I The correction factors are determined as heretofore described, and in operation the rolls 22b and 222 are rotated about their straight axis 236 to vary the rates of take-up of all the warp ends except the center end represented by the longitudinal axis 101, which end extends through the apex 238 of the meeting line 239 of the rolls, and passes through the straight axis 236. The rolls 220 and 222 are not rotated about their straight axis 236 during :Weaving of cylindrical, or non-tapering portions of the fabric. Thus, when weaving from left to right as viewed in FIG. 7, no rotation of the rolls about the axis 236 is required until the pick represented by the transverse grid line '84 is approached.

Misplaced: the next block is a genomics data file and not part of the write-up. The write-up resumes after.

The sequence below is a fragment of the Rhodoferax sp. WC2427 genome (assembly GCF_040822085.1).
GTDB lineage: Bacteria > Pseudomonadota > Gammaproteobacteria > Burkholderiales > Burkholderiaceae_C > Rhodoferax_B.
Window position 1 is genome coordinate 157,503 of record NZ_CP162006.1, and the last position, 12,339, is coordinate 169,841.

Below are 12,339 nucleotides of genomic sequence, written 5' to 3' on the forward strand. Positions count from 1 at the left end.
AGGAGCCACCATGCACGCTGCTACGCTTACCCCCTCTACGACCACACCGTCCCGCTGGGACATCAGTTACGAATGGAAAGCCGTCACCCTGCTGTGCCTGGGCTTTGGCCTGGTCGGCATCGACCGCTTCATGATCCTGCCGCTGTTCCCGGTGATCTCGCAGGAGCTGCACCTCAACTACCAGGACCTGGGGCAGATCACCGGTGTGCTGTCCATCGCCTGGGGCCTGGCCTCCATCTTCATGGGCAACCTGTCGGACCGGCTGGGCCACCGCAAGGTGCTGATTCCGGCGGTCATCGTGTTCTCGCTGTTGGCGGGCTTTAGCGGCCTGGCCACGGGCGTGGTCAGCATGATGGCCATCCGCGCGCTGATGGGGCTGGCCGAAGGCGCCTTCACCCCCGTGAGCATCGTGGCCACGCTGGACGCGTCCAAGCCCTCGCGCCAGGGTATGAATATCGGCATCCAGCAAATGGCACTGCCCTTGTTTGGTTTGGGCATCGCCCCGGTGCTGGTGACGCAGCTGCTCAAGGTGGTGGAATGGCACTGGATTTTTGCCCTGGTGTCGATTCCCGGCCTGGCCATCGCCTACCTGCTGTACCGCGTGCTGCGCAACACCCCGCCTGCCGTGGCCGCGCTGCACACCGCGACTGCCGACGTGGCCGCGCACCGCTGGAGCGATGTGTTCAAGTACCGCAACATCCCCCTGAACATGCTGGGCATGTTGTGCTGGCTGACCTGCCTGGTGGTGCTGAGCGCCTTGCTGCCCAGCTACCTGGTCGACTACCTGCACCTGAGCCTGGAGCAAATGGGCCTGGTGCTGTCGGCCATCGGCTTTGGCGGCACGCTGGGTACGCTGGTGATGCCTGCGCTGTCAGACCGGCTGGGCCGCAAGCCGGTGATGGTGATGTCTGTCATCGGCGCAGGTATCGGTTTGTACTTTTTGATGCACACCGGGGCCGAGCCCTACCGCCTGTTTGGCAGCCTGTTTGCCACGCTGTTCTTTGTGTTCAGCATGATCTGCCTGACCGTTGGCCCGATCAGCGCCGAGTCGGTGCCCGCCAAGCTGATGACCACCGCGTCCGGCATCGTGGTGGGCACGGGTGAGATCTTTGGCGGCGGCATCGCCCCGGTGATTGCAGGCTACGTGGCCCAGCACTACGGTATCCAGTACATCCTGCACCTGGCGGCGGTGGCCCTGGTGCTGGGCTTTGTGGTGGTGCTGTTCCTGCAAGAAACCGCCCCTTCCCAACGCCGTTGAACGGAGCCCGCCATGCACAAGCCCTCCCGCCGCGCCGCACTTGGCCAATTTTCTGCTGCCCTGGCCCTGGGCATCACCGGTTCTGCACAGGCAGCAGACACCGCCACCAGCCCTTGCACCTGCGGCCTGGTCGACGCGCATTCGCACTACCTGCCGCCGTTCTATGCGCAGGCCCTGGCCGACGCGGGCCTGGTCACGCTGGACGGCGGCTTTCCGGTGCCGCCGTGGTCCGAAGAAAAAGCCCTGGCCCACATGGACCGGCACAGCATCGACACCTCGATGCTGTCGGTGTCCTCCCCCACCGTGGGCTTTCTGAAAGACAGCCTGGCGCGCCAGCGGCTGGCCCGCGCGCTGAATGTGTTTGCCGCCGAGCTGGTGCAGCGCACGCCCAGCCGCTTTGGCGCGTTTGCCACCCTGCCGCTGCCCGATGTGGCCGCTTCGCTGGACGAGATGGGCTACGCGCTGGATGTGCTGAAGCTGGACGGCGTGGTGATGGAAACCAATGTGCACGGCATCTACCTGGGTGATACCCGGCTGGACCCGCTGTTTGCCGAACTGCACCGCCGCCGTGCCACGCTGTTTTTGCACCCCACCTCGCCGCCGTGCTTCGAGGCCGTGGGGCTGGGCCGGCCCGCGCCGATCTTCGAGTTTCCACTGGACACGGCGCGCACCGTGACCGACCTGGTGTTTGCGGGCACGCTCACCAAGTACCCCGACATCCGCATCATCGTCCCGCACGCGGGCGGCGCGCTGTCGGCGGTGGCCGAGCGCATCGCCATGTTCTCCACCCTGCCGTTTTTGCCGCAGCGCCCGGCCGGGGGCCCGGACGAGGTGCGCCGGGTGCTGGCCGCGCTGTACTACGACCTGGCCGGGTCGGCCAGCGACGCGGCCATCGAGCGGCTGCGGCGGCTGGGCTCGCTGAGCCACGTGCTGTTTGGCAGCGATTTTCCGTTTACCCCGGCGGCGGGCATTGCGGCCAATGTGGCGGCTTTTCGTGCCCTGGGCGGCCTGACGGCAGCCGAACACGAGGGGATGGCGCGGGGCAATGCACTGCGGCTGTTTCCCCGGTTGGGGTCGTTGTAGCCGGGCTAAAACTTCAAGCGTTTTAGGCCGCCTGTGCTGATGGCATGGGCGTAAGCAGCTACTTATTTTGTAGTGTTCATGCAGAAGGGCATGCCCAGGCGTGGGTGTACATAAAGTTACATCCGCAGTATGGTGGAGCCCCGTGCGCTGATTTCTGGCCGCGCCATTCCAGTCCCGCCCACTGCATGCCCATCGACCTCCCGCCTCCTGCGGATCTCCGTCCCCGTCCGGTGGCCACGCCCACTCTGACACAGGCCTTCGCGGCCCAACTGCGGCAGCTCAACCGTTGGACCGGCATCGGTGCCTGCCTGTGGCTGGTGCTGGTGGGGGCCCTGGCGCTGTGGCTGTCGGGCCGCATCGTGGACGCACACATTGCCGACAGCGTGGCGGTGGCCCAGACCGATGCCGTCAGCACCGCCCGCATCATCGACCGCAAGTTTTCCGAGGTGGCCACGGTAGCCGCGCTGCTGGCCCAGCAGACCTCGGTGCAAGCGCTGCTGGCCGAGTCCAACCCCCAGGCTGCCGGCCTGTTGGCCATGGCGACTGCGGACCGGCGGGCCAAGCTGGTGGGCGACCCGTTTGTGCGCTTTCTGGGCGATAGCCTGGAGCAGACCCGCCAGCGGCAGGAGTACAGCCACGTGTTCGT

Between the point at which the fabric first startsto taper and this pick (grid line 84) the rolls are rotated sufficiently to permit the warp end 1010 that passes through the intersections of this pick with the drop line (the curve 74) to lag a distance equal to the correction factor for that end at that pick. As hereinabove described, this correction factor is equal to the distance between the line 84 and the chord 1%. As the weaving continues, the rotation of the rolls 220 and 222 about their straight axis 235 is continued at an accelerating rate so that as each end is dropped from the weave it has lagged with respect to the center end (the axis 1G1) a distance equal to the full correction factor taken at the drop line 74. For example, taking the warp end represented by the broken line ldld, it will be seen that it is dropped from the weave approximately at the pick represented by the transverse grid line 88. The correction factor for this end at the drop line 74 is represented by the distance between the line 88 and the chord 148. The total, cumu lative rotationof the rolls 220 and 222, about their straight axis 236 is made sufficient to permit this end 101d to lag behind the center end by the full correction factor at the time that the pick represented by the line .88 is woven. The total length of the warp end 101d from the base 81" of the fabric to the drop line 74 is less than the corresponding length of the center warp end 10-1 by an amount equal to this correction factor (the corresponding length of the center warp end 10 1 being taken in this case from the base 81 to the pick represented by the grid line 88).